unable to help oneself; weak or dependent: a helpless invalid.
deprived of strength or power; powerless; incapacitated: They were helpless with laughter.
affording no help.

Origin of helpless

Middle English word dating back to 1125–75; see origin at help, -less
Related formshelp·less·ly, adverbhelp·less·ness, noun Unabridged Based on the Random House Unabridged Dictionary, © Random House, Inc. 2019

Examples from the Web for helplessness

Contemporary Examples of helplessness

Historical Examples of helplessness

  • We are not always marking time on the same spot of ignorance and helplessness.

  • We cannot stop making them, but we can give them a name that conceals our helplessness.

  • She signified her helplessness with a quick and dainty movement of her hands.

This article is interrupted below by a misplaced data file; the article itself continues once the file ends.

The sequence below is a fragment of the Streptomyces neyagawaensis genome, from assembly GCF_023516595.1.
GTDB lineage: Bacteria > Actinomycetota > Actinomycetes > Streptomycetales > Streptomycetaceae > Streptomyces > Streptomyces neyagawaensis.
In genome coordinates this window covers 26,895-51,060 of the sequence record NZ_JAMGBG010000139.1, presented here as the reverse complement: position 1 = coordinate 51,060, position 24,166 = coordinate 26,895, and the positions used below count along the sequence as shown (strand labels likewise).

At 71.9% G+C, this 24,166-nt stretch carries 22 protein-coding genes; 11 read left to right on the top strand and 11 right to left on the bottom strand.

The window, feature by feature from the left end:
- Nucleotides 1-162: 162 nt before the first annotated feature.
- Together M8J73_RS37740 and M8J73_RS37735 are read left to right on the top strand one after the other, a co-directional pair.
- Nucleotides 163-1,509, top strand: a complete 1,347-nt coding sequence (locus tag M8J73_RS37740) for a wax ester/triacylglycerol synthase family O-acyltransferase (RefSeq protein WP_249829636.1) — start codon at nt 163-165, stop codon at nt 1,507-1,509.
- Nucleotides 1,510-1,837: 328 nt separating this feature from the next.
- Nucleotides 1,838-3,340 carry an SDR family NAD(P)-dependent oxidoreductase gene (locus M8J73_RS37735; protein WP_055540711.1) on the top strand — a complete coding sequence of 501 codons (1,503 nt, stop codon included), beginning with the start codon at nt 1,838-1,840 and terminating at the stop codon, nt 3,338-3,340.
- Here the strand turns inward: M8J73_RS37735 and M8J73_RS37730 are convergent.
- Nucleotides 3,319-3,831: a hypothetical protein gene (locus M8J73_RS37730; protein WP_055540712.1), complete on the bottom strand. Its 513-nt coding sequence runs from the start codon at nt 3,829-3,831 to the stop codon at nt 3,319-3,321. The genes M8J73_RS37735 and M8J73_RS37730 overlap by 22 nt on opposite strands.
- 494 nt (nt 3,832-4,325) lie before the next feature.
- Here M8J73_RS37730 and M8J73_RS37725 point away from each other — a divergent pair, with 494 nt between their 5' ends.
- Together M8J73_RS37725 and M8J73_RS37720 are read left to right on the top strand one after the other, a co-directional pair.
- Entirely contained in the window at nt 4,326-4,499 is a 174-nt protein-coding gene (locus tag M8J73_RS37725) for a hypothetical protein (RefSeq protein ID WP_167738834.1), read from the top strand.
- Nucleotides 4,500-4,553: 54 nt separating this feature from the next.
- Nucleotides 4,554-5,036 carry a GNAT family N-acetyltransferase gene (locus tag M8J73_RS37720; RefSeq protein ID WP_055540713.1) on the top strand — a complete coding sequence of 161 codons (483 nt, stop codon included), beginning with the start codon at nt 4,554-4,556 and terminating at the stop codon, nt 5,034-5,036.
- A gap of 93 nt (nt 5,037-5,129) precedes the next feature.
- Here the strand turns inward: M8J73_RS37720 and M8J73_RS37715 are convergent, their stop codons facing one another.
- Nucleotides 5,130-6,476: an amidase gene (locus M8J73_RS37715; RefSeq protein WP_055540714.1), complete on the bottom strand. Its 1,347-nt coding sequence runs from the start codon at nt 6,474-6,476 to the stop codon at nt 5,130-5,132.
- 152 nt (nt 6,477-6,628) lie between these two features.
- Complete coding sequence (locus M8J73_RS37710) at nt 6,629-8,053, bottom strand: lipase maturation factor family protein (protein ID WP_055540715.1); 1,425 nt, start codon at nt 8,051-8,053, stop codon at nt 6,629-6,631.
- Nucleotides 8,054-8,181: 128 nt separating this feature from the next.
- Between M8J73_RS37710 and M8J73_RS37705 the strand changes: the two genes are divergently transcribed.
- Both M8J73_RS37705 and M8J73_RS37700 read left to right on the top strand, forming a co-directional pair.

The Black Bag

    Louis Joseph Vance

  • It is, at its very plainest, mingled of a regard for hilarity and a regard for helplessness.

    Alarms and Discursions

    G. K. Chesterton

  • But she would go on, until in my helplessness I remarked how beautiful the day had been.

    The Cavalier

    George Washington Cable

British Dictionary definitions for helplessness



unable to manage independently
made powerless or weakthey were helpless from so much giggling
without help
Derived Formshelplessly, adverbhelplessness, noun
Collins English Dictionary - Complete & Unabridged 2012 Digital Edition © William Collins Sons & Co. Ltd. 1979, 1986 © HarperCollins Publishers 1998, 2000, 2003, 2005, 2006, 2007, 2009, 2012

Word Origin and History for helplessness



"unable to act for oneself," c.1200, from help (n.) + -less. Related: Helplessly; helplessness. In Middle English and later sometimes also "unable to give help, affording no help" (late 14c.), but this was never common.

Online Etymology Dictionary, © 2010 Douglas Harper